Resection rate and operability of elderly patients with non-small cell lung cancer: Nationwide study from 1991 to 2014.
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Oskarsdottir, Gudrun Nina
Orrason, Andri Wilberg
Sigurdsson, Martin Ingi
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CitationResection rate and operability of elderly patients with non-small cell lung cancer: Nationwide study from 1991 to 2014. 2017, 24 (5):733-739 Interact Cardiovasc Thorac Surg
AbstractAn increasing number of elderly patients are diagnosed with non-small cell lung cancer (NSCLC). We compared the surgical resection rate, operability and survival in this age group (≥75 years) to younger patients using centralized databases in Iceland.
The study population comprised all patients diagnosed with NSCLC in Iceland from 1991 to 2014. A total of 140 elderly patients (≥75 years) with NSCLC underwent pulmonary resection and were compared with 550 surgically resected patients less than 75 years, with respect to resection rate, short and long-term survival and complications of surgery. Reasons for exclusion from surgery were registered for elderly surgical candidates (stages IA-IIB).
Surgical resection rate in the elderly group was 18% compared to 32% in the younger age group ( P < 0.001). The most frequent reasons for not operating on elderly patients in stages IA-IIB were poor pulmonary function (58%), heart disease (17%) or multiple comorbidities (17%). The rate of major complications following surgery was comparable in the elderly versus the younger age group, 13 vs 11%, respectively ( P = 0.578). The same was true for 30 day mortality (2 vs 1%, P = 0.397). Five-year overall survival was 40% vs 44% ( P = 0.019) and cancer-specific survival 51% vs 50% ( P = 0.802).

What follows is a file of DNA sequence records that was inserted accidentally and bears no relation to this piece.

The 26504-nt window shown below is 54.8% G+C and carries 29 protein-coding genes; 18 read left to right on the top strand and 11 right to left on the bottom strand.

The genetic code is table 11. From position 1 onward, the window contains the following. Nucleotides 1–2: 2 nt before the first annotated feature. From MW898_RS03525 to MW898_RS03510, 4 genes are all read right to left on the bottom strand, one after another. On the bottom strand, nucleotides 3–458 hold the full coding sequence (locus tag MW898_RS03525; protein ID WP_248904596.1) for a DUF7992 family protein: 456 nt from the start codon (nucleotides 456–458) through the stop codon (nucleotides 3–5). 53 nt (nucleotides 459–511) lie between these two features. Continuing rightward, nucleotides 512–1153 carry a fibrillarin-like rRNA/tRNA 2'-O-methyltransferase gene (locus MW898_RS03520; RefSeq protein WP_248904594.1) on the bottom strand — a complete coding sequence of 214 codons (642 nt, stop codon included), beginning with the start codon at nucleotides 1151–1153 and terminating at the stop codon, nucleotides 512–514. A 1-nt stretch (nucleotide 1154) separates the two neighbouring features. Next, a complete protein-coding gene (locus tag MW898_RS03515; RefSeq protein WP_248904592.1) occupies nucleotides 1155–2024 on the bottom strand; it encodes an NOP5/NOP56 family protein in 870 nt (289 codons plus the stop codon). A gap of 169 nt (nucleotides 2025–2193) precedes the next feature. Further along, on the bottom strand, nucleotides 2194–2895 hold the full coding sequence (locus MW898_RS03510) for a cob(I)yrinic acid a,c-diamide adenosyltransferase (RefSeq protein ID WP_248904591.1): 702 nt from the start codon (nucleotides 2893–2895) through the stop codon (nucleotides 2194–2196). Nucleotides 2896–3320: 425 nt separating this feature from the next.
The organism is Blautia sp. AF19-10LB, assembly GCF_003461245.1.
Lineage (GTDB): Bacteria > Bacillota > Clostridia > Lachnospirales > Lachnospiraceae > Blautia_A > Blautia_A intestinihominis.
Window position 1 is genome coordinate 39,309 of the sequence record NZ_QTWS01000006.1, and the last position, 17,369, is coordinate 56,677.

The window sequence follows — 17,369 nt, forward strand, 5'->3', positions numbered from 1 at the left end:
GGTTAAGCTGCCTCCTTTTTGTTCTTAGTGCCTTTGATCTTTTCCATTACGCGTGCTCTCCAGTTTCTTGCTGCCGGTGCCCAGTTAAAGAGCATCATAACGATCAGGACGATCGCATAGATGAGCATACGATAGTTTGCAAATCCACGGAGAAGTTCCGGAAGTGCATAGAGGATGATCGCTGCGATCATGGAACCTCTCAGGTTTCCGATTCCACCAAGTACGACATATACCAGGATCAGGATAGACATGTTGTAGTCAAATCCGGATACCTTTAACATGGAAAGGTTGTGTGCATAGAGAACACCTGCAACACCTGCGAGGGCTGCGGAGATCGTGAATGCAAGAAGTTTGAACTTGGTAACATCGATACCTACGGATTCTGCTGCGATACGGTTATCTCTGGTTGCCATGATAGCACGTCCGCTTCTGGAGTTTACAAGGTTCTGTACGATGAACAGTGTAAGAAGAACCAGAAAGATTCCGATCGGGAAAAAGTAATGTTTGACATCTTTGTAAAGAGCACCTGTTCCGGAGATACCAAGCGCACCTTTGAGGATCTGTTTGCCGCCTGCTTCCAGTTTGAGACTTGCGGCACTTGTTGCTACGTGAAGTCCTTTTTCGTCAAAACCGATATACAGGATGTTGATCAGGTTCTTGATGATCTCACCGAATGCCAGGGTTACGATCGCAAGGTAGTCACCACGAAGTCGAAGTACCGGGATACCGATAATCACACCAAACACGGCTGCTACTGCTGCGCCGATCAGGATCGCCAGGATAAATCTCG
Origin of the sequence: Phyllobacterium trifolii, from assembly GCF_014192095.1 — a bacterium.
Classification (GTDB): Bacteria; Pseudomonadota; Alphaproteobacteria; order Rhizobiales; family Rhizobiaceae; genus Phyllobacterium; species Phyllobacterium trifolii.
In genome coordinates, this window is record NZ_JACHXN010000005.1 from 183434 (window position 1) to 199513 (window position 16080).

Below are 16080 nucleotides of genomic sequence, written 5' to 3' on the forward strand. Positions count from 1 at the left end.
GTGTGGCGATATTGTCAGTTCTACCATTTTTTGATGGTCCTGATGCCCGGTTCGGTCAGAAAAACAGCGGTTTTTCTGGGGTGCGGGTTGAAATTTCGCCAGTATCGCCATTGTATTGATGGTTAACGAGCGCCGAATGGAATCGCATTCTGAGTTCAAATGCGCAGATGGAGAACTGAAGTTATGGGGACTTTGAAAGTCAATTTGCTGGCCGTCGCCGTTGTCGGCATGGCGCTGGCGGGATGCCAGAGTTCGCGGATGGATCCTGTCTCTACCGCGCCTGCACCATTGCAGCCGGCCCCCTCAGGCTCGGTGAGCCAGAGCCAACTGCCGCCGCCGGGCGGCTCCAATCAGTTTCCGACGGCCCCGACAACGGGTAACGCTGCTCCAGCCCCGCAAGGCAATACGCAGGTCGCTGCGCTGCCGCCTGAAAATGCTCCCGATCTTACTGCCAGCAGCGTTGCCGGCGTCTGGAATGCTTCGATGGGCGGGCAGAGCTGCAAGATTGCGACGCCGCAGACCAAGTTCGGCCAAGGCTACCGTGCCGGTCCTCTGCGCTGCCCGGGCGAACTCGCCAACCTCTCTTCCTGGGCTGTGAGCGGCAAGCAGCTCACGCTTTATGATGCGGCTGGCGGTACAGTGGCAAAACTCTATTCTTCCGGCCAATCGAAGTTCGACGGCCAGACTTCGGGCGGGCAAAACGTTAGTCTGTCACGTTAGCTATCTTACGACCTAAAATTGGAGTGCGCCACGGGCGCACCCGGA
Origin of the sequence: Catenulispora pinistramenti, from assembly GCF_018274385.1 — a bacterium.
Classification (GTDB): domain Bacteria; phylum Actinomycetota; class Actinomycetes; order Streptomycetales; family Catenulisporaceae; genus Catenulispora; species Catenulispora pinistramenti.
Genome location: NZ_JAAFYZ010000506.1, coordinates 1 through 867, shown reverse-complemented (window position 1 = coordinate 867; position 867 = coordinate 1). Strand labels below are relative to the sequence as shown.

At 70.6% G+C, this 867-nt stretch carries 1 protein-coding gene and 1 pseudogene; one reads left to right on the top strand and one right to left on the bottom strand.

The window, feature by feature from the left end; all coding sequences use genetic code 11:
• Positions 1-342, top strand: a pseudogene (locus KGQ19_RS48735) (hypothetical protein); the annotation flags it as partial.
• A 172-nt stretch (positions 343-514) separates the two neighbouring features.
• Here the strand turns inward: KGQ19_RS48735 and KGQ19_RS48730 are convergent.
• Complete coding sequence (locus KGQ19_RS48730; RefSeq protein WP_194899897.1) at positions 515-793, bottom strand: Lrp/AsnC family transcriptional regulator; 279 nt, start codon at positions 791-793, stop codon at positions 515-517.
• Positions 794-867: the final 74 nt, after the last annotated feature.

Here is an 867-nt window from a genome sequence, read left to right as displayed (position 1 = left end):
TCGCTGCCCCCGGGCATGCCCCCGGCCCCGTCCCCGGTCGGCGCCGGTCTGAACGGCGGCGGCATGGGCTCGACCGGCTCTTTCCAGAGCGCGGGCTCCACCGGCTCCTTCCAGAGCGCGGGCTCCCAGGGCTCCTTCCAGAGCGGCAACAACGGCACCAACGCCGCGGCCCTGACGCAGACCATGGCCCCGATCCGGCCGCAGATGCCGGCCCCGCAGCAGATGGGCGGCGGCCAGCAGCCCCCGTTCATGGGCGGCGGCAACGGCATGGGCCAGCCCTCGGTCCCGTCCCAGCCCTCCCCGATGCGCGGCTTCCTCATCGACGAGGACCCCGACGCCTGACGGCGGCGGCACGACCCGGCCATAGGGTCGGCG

Elderly patients with resectable NSCLC according to stage are frequently excluded from surgery due to comorbid conditions. Although the operated patients may represent a selected group, their favourable 30-day and long-term survival indicate that more elderly patients with NSCLC could be operated on.
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